Putting the Kettle On

Kacey Musgraves is a blossoming country music artist whose recent album “Golden Hour” will compete with heavy-hitters at this year’s Grammy Awards for Album of the Year. She’s released only four albums (through major labels), so the nomination is remarkable. And yet – despite the acclaim heaped on “Golden Hour” – my favorite Kacey song remains a track from her second album, “Pageant Material”. In her words, it’s “a little, tiny, music-box-of-a-song” called “Cup of Tea”.

The message in “Cup of Tea” (have a listen here) – is simple: no matter who you are or what you stand for, you’re never going to appeal to everybody.  There will always be haters out there no matter how you present yourself.  My favorite lyrics in “Cup of Tea” are the refrain itself:

You can’t be, everybody’s cup of tea
Some like it bitter, some like it sweet
Nobody’s everybody’s favorite
So you might as well just make it how you please

Kacey wouldn’t mind if I told her “Cup of Tea” gets me thinking just as much about tea as about how well I mesh with other people.  Not that I’ll be steeping anytime soon, mind you.  I can’t seem to acquire tea-taste, no matter how many times I put the kettle on.  Go figure – half my DNA originates from England, so you’d think my instincts would have me setting out the fine china and doilies every afternoon.  I’d nibble on the cakes or scones or whatever comes with, but no tea, please.  I much prefer my morning coffee.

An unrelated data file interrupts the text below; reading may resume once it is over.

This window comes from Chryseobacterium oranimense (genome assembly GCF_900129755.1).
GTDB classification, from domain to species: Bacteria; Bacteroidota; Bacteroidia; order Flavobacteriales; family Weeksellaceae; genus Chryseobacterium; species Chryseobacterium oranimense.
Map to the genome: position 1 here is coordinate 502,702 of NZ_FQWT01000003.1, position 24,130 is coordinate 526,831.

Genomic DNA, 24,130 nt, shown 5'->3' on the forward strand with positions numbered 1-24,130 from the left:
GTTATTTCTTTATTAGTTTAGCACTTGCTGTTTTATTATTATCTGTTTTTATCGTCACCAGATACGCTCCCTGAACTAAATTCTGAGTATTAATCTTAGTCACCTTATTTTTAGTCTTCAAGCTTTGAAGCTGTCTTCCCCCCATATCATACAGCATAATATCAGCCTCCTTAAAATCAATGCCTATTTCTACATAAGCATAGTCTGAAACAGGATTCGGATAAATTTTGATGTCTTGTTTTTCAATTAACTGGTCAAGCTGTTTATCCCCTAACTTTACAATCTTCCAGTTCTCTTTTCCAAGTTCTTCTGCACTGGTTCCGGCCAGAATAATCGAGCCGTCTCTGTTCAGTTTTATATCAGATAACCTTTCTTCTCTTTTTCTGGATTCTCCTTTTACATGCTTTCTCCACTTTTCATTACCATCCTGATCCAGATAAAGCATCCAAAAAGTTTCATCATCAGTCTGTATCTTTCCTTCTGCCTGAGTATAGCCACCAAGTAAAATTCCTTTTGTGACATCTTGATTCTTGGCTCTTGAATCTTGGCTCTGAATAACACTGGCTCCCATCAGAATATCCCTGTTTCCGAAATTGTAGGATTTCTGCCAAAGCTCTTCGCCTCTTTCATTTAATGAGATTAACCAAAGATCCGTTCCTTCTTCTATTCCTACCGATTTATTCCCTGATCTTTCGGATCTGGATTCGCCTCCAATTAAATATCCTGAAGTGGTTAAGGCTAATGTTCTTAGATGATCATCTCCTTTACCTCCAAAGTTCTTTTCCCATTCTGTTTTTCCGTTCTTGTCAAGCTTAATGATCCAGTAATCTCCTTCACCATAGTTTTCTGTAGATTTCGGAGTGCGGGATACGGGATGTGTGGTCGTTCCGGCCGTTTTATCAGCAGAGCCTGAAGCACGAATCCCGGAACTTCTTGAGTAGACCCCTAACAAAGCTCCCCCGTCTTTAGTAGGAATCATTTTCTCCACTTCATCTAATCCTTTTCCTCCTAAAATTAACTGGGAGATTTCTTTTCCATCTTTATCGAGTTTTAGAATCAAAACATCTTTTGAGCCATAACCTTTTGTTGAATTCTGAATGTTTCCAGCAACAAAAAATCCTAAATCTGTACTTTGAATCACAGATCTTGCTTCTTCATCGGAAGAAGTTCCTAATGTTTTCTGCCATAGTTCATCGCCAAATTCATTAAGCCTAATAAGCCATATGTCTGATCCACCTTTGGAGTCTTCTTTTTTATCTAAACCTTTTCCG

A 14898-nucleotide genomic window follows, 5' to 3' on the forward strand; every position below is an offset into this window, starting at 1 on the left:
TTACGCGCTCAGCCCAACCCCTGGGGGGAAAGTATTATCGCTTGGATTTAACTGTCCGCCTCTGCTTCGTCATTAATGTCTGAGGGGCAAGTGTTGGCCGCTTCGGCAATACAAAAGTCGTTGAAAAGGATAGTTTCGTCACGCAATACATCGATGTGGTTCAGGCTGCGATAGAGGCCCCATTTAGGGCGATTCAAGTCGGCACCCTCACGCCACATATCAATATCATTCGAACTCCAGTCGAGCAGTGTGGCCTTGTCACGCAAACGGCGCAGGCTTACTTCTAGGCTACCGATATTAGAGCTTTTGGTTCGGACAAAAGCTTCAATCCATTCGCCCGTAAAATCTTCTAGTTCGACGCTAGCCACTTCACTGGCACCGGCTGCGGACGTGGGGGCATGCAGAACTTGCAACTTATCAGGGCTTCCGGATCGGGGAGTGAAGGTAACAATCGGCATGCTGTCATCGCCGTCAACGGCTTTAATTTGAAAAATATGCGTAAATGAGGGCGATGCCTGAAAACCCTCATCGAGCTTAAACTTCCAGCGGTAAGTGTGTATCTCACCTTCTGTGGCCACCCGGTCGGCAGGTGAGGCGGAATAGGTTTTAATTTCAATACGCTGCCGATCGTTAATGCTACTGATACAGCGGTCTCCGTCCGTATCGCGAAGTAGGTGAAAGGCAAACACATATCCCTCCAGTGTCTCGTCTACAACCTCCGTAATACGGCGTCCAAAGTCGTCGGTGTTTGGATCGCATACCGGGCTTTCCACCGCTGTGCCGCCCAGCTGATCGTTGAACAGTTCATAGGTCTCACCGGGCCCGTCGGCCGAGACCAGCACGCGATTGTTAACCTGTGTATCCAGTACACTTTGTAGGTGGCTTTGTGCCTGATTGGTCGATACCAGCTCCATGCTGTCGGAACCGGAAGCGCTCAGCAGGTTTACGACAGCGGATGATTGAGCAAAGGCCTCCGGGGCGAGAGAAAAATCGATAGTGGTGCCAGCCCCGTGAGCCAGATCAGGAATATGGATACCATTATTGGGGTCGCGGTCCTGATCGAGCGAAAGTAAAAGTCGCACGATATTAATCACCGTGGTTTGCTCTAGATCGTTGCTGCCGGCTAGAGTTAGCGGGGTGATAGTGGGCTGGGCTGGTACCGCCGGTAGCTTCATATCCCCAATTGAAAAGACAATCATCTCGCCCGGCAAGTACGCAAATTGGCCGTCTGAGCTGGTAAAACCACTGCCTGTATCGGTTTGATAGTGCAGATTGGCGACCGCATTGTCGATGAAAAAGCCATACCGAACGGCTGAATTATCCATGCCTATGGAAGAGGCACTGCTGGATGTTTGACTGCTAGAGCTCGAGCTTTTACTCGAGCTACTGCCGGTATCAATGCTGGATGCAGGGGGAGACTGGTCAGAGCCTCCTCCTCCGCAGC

Ironically, tea brews with some of my earliest childhood memories.  My parents used to take my brothers and I downtown in Los Angeles, to restaurants on the streets of Chinatown – probably as much for the cultural experience as for the food. I can still picture those dark, quiet dining rooms, with the strange music and gaudy decor.  The meal always began with a pot of tea, including the little round cups that seemed to have misplaced their handles.  Tea was a cool experience back then. Listen, when all you drank was milk or water (or the occasional soda), tea was pretty sweet no matter how it tasted.  It was like having a “grown-up” drink before being grown up.